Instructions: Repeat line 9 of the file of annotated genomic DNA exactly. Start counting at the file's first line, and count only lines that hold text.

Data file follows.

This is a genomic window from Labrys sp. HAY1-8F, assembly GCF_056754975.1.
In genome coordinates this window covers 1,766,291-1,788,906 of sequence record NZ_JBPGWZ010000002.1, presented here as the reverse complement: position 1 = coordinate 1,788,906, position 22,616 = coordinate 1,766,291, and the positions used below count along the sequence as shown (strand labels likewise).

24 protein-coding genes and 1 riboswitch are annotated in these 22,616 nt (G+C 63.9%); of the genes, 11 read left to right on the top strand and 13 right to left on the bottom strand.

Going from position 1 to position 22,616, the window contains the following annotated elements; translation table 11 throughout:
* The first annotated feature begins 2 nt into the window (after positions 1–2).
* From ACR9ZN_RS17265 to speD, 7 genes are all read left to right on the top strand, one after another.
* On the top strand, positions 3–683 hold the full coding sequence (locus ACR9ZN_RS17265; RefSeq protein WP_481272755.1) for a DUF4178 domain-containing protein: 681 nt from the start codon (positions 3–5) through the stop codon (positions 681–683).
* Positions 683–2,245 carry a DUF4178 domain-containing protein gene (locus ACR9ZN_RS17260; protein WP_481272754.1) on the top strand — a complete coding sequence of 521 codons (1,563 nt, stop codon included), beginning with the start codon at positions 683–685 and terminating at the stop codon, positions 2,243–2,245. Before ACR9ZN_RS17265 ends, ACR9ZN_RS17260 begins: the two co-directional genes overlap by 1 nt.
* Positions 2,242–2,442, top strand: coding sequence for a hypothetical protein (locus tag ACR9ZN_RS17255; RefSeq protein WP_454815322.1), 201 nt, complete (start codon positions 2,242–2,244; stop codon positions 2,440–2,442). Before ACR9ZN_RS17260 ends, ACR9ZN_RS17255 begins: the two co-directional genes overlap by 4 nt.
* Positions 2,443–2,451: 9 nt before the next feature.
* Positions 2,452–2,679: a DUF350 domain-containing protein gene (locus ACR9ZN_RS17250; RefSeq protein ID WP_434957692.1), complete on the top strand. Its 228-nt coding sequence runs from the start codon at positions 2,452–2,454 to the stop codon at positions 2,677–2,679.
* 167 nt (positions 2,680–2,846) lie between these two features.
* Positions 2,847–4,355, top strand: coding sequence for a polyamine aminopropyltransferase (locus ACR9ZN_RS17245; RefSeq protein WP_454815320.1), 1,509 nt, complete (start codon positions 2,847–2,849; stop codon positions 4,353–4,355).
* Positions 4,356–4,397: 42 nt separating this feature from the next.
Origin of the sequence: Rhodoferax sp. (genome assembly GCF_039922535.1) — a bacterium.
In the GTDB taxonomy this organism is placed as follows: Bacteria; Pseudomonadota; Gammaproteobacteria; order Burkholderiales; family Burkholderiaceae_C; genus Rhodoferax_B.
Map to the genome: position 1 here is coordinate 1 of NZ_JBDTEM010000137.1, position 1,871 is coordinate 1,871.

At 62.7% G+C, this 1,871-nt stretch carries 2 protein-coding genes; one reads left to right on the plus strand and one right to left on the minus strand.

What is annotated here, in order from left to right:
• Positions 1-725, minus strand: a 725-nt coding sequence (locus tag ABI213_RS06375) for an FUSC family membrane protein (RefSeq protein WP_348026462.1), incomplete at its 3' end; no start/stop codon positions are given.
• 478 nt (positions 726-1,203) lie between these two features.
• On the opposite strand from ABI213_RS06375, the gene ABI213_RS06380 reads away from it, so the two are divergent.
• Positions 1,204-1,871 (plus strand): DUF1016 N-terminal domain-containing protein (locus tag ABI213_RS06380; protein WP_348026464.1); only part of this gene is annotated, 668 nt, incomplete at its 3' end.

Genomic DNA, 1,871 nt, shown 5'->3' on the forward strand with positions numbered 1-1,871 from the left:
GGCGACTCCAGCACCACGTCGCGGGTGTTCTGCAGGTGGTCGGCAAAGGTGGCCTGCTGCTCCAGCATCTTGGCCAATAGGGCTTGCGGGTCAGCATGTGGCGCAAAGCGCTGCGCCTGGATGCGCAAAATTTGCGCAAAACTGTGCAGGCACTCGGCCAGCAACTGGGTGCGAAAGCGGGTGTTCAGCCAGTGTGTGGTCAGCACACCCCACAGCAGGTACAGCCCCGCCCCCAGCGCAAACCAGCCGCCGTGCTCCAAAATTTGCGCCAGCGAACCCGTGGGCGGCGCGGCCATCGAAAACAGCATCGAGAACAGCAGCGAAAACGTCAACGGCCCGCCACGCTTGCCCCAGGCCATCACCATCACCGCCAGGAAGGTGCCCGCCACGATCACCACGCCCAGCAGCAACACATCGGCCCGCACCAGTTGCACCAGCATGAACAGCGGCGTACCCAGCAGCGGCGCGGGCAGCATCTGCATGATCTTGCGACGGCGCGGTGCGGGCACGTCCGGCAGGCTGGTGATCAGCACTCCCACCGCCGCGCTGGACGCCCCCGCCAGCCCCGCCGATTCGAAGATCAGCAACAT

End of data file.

* Positions 2,242–2,442, top strand: coding sequence for a hypothetical protein (locus tag ACR9ZN_RS17255; RefSeq protein WP_454815322.1), 201 nt, complete (start codon positions 2,242–2,244; stop codon positions 2,440–2,442). Before ACR9ZN_RS17260 ends, ACR9ZN_RS17255 begins: the two co-directional genes overlap by 4 nt.